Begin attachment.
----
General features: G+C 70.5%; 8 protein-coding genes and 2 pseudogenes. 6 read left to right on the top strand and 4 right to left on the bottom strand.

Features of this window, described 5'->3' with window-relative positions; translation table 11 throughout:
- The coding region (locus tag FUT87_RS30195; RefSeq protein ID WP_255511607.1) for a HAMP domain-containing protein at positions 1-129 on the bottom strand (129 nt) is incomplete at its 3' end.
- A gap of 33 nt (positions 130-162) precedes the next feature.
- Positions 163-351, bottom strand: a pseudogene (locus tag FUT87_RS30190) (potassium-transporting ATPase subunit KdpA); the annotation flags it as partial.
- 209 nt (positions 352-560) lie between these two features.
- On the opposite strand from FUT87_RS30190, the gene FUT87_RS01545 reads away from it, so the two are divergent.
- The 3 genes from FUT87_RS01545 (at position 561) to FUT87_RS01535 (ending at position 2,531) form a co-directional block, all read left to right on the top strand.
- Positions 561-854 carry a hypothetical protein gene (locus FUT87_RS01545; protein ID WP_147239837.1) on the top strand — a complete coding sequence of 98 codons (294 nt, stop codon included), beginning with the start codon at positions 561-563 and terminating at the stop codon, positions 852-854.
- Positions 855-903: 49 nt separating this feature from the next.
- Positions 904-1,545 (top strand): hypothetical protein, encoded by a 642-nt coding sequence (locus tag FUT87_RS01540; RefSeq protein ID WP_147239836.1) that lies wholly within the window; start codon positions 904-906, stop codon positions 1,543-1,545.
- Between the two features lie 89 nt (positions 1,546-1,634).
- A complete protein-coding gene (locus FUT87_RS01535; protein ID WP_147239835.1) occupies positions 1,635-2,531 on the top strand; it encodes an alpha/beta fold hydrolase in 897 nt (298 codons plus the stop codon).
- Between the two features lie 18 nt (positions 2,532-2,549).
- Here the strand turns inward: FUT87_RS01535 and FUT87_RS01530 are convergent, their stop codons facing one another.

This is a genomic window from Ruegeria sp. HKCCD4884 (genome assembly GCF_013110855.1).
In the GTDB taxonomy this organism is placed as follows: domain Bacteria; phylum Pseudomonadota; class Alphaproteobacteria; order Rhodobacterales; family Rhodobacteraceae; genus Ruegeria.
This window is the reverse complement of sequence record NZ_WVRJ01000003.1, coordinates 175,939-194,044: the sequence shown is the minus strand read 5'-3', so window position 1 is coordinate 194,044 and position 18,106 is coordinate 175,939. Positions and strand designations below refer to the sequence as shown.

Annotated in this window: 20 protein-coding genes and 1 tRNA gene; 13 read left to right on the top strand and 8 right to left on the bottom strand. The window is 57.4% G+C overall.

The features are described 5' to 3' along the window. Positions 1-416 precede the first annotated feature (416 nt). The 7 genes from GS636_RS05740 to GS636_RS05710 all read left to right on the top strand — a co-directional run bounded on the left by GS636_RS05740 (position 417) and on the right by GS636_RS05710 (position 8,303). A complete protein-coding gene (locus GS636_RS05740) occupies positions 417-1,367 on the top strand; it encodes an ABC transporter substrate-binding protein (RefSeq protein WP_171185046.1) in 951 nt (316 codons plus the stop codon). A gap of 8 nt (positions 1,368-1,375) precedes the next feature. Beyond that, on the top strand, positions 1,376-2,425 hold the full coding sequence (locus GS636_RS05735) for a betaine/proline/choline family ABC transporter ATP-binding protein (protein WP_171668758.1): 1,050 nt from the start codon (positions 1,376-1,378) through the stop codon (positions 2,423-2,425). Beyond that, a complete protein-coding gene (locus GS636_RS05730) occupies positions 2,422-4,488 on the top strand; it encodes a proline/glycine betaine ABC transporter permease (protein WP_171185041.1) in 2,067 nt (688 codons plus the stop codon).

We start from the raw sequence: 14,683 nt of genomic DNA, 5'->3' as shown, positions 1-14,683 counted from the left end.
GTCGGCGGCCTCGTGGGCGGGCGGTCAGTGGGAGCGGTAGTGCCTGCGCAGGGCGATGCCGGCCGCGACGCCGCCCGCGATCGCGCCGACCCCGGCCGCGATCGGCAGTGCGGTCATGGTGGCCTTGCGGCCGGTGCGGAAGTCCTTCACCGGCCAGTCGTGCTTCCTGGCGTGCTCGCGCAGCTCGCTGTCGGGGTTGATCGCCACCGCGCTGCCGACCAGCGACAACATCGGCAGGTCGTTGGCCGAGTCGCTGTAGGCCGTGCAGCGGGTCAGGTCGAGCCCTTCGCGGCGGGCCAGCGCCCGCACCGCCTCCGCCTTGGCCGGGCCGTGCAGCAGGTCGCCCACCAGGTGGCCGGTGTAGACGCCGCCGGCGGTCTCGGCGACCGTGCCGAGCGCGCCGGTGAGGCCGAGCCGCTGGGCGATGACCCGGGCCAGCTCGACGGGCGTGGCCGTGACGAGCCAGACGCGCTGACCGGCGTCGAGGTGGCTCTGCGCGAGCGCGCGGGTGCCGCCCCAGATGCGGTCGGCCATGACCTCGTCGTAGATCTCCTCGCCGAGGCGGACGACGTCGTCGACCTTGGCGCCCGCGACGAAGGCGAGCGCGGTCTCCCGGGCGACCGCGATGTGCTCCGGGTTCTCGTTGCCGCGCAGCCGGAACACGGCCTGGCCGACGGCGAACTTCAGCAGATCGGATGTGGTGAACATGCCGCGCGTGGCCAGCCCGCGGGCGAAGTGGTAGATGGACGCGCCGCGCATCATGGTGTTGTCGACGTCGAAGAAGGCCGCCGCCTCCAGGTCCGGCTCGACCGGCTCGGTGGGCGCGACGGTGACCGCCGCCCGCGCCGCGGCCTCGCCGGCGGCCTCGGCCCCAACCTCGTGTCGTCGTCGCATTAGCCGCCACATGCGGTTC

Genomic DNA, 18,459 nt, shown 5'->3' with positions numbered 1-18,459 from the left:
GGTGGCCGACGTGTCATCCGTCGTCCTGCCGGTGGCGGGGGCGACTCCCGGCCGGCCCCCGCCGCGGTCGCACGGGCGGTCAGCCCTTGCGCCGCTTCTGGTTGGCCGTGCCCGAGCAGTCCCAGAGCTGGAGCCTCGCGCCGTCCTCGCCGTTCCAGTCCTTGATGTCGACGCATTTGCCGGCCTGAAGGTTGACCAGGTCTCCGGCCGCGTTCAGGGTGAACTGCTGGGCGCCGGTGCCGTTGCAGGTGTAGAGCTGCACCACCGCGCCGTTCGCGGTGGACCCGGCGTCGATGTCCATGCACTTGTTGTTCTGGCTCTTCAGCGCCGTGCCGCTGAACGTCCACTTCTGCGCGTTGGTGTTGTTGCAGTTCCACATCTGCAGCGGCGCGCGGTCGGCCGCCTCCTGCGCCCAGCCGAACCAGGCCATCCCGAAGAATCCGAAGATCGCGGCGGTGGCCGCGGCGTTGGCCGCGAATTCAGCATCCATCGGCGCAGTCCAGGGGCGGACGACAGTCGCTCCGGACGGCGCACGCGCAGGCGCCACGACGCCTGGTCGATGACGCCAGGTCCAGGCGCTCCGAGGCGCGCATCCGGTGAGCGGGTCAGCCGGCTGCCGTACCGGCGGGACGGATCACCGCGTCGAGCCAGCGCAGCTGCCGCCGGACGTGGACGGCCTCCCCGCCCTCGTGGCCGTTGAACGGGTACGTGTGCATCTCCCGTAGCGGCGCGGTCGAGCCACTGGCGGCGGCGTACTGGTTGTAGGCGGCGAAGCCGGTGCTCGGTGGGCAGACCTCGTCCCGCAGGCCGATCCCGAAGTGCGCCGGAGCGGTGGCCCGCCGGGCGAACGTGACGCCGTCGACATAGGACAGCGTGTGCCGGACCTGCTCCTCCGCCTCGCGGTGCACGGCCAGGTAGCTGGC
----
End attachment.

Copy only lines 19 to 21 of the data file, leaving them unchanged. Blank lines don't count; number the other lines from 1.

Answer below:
Annotated in this window: 20 protein-coding genes and 1 tRNA gene; 13 read left to right on the top strand and 8 right to left on the bottom strand. The window is 57.4% G+C overall.

The features are described 5' to 3' along the window. Positions 1-416 precede the first annotated feature (416 nt). The 7 genes from GS636_RS05740 to GS636_RS05710 all read left to right on the top strand — a co-directional run bounded on the left by GS636_RS05740 (position 417) and on the right by GS636_RS05710 (position 8,303). A complete protein-coding gene (locus GS636_RS05740) occupies positions 417-1,367 on the top strand; it encodes an ABC transporter substrate-binding protein (RefSeq protein WP_171185046.1) in 951 nt (316 codons plus the stop codon). A gap of 8 nt (positions 1,368-1,375) precedes the next feature. Beyond that, on the top strand, positions 1,376-2,425 hold the full coding sequence (locus GS636_RS05735) for a betaine/proline/choline family ABC transporter ATP-binding protein (protein WP_171668758.1): 1,050 nt from the start codon (positions 1,376-1,378) through the stop codon (positions 2,423-2,425). Beyond that, a complete protein-coding gene (locus GS636_RS05730) occupies positions 2,422-4,488 on the top strand; it encodes a proline/glycine betaine ABC transporter permease (protein WP_171185041.1) in 2,067 nt (688 codons plus the stop codon).

We start from the raw sequence: 14,683 nt of genomic DNA, 5'->3' as shown, positions 1-14,683 counted from the left end.